Working in the Creative Industry is a lovely, wonderful, amazing, horrible, maddening thing. Just like art.
When we’re lucky enough to be making something for ourselves or a client that truly resonates with who we are and what we stand for as artists, it’s nothing short of bliss. As much as is possible, I try to put myself in a position where there is a better than average chance that I’m going to like what I’m working on and when it’s finished, it’s going to bring me a smile.
The reality of it though, is even with the best of intentions, especially when someone is paying you to be creative, it’s a pretty rare thing when a client trusts you to do what you do with little micromanagement. But it does happen. I just finished a project where that was the case.
“We don’t know exactly what you’re going to create, but we know it’s going to be something beautiful. We look forward to seeing what you do.”
And that’s how it went. I did what I do and my client made good suggestions along the way in a very collaborative fashion, but pretty much let me be to create whatever I wanted. It was one of those blissfully rare occurrences of art and commerce working together in a positive collaborative fashion. I feel very fortunate when that happens. And I usually go well beyond what is expected when I’m given that freedom. I’m inspired even more than usual. Everyone wins.
But what to do when the during those times when any sense of artistic creation has been sucked out of the moment? It happens.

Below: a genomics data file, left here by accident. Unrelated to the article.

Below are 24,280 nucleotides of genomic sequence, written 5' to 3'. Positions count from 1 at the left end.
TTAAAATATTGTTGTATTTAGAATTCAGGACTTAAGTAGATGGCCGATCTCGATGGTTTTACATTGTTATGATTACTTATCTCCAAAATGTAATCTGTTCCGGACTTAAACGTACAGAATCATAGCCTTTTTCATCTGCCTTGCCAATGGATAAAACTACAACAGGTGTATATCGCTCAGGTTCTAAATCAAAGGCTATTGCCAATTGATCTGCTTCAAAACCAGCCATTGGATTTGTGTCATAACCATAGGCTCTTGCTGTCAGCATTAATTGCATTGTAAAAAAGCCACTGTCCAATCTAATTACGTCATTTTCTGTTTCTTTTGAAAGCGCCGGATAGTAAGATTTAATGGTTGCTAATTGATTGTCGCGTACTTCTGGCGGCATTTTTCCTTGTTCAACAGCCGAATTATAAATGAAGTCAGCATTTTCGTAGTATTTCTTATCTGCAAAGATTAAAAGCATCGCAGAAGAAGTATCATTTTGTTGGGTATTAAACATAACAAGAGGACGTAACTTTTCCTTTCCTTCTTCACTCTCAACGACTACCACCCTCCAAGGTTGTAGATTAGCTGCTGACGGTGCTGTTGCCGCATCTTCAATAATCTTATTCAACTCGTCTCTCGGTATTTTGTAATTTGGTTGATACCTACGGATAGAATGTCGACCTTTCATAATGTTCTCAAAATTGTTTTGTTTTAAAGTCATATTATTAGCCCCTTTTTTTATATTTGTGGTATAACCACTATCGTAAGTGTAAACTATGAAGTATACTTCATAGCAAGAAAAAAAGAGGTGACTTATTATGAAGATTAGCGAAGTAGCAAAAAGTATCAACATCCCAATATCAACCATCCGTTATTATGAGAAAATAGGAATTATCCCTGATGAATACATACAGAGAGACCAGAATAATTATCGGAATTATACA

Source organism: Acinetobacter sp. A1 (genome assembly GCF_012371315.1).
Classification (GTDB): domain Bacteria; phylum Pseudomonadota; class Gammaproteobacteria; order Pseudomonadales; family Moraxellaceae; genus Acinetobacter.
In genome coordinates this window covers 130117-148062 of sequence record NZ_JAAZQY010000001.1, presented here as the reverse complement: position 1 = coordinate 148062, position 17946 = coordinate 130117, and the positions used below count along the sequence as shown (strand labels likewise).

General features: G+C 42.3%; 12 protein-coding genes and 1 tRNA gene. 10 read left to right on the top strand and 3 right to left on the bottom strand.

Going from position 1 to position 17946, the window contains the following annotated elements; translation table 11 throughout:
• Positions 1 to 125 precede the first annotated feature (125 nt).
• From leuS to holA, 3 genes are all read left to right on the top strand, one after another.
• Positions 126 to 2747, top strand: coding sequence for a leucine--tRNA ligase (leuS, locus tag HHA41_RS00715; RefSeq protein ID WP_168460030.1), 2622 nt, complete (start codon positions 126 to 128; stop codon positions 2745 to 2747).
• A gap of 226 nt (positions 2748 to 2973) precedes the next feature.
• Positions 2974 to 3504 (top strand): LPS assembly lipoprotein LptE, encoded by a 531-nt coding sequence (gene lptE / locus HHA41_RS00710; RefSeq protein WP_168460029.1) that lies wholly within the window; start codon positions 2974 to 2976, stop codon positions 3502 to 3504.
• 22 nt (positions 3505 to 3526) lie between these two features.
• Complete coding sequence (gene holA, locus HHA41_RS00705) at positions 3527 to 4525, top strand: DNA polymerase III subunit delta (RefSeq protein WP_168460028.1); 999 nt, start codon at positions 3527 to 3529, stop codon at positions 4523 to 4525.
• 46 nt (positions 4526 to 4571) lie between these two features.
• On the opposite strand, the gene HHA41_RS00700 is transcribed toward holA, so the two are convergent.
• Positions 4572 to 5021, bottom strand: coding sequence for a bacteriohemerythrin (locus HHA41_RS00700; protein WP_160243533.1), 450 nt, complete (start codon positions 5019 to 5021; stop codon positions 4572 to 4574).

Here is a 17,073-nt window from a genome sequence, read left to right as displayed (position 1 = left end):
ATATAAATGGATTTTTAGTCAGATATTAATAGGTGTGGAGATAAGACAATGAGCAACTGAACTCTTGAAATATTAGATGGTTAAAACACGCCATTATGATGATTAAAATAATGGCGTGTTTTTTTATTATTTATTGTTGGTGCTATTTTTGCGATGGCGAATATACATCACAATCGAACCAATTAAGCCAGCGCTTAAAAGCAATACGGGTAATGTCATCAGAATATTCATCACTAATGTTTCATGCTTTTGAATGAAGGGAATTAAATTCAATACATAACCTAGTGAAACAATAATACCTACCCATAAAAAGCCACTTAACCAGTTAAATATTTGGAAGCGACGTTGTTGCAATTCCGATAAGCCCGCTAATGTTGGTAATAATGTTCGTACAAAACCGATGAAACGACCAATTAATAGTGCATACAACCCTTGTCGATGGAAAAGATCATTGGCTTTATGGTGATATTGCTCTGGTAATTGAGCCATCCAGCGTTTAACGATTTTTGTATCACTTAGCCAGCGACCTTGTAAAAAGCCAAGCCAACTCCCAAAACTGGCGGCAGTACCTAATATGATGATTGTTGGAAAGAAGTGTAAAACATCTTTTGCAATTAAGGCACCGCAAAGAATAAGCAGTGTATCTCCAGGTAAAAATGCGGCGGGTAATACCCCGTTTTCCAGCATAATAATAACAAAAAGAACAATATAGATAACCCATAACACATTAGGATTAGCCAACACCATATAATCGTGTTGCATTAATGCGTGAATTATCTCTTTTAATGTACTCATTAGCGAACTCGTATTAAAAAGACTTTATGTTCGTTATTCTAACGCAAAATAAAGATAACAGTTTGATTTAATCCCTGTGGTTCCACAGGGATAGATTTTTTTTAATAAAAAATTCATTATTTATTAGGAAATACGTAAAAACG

We turn to our fellow artist friends to commiserate, to vent and share the experience.
And we make and talk about our personal work.
However, when we’re busy, it can be difficult to find the time to sit down for a coffee or a drink or a meal and pull out our portfolios and iPads and phones and share the work we’re most excited about. It was out of the need for sharing the inspiration that a fellow director/photographer and I came up with the Inspiration Folder.
The Inspiration Folder is genius in that it allows the sharing of very personal or even unfinished work in progress with another artist or small group of artists out of the glare of social media. Privately. With people who we trust and support and vice-versa. And it gives as much as it receives.
My own inspiration Folders live on my Dropbox, one of the many ways to share files easily with one or more people. If you set up a shared Dropbox folder on your own computer, anything that is… well… dropped into it, gets downloaded to the computer of whoever you’re sharing with. And friends you share the folder with, same thing. No links. No link clicking. Stuff just shows up there.
Any time I need to see something inspiring, I just head to one of my Inspiration Folders of various friends and colleagues and see what new surprises are in there. More often than not, something new and wonderful is waiting. And then we’ll email back and forth about it. Whenever we want. No deadlines. No client approvals. Just the work.
I plan to add more shared Inspiration Folders in 2014, from other artists and friends who I wish I could sit down more often with a cup of coffee or a cocktail and talk about what we’ve been creating. There’s nothing better than a face to face discussion and sharing of work. But the Inspiration Folder seems to be the next best thing.
If you have creative artist friends, I highly recommend you set up a few Inspiration Folders for yourselves. It keeps the good positive people in your life close. And you get a folder of new inspiration to look at whenever you like!